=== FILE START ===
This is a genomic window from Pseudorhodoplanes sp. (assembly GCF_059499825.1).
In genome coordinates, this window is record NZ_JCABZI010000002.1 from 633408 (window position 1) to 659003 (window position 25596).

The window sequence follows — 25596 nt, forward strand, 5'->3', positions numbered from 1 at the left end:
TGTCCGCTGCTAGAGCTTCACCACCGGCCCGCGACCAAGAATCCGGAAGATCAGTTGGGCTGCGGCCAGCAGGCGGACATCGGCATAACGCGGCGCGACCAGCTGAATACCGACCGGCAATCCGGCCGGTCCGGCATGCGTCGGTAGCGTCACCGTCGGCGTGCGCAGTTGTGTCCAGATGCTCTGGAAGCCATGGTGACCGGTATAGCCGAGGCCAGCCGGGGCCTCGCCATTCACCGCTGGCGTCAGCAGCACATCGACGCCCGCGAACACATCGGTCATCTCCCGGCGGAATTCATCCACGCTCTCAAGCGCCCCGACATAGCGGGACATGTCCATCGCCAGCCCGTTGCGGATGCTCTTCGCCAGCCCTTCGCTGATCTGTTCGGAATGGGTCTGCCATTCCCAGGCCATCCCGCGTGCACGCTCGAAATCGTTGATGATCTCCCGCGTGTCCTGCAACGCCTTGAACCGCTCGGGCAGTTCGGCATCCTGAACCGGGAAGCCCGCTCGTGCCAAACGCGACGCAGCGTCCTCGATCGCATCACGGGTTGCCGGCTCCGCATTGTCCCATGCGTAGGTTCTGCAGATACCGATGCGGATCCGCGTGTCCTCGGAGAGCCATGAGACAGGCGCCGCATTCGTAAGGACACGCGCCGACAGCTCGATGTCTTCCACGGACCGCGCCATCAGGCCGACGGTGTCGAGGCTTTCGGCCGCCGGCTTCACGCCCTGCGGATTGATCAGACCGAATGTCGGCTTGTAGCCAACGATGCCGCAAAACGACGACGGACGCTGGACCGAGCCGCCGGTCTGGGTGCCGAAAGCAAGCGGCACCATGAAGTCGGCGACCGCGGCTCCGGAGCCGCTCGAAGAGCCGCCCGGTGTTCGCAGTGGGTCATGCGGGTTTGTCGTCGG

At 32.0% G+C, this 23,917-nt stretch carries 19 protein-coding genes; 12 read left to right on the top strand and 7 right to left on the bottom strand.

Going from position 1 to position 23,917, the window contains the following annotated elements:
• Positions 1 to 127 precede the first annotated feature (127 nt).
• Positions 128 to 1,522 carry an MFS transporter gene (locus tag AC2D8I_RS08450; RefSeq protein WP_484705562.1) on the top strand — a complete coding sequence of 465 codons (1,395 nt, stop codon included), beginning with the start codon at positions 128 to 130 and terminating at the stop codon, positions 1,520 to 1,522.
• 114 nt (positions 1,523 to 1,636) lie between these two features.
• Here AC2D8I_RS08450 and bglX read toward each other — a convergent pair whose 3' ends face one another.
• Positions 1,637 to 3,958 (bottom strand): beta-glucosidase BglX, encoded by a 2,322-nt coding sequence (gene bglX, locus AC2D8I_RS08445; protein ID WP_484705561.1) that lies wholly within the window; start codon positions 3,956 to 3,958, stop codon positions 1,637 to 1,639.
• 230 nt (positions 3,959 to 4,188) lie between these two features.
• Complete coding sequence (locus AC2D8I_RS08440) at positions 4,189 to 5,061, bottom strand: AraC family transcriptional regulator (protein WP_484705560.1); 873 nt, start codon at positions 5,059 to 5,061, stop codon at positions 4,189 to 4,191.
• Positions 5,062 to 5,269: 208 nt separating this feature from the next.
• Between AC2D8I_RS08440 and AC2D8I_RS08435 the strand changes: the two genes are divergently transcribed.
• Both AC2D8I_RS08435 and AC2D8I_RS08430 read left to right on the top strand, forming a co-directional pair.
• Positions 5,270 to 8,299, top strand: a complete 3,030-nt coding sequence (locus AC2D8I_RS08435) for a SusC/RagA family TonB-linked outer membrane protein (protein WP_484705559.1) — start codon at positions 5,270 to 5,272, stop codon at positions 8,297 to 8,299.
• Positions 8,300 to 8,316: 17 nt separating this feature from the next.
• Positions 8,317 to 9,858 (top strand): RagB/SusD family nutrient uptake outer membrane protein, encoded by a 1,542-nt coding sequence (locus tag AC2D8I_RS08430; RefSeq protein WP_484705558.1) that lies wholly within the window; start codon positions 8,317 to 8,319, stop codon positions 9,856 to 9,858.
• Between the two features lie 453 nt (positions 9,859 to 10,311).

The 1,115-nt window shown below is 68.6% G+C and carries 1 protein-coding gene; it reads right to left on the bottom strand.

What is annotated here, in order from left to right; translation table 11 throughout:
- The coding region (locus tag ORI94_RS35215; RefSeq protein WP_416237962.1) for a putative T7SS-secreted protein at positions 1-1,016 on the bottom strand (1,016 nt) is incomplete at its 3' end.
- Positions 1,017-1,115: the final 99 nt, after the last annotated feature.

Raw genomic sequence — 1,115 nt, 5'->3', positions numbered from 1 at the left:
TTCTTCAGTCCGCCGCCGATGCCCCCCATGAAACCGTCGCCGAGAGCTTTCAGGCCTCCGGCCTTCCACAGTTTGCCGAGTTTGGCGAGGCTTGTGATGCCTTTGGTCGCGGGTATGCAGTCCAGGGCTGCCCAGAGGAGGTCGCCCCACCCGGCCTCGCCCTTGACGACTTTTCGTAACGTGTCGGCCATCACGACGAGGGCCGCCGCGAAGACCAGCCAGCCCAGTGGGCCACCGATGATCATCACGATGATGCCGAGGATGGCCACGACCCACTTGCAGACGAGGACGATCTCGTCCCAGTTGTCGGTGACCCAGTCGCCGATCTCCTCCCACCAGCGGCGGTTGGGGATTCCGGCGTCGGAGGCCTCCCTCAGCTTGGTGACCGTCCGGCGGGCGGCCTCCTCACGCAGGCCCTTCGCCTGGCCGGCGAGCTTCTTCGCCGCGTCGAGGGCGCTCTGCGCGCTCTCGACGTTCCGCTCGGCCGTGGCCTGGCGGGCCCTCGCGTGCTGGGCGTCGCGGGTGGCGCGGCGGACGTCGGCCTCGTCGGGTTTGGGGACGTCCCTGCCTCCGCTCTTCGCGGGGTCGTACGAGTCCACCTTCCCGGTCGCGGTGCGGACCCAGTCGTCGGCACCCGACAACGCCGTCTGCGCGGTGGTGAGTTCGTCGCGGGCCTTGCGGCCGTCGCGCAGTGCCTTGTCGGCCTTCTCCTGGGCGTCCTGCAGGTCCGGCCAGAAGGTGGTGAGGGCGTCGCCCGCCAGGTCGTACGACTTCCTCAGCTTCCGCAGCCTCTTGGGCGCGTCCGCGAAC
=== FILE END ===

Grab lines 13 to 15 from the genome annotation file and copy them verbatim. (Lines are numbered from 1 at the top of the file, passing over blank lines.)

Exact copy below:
• Complete coding sequence (locus AC2D8I_RS08440) at positions 4,189 to 5,061, bottom strand: AraC family transcriptional regulator (protein WP_484705560.1); 873 nt, start codon at positions 5,059 to 5,061, stop codon at positions 4,189 to 4,191.
• Positions 5,062 to 5,269: 208 nt separating this feature from the next.
• Between AC2D8I_RS08440 and AC2D8I_RS08435 the strand changes: the two genes are divergently transcribed.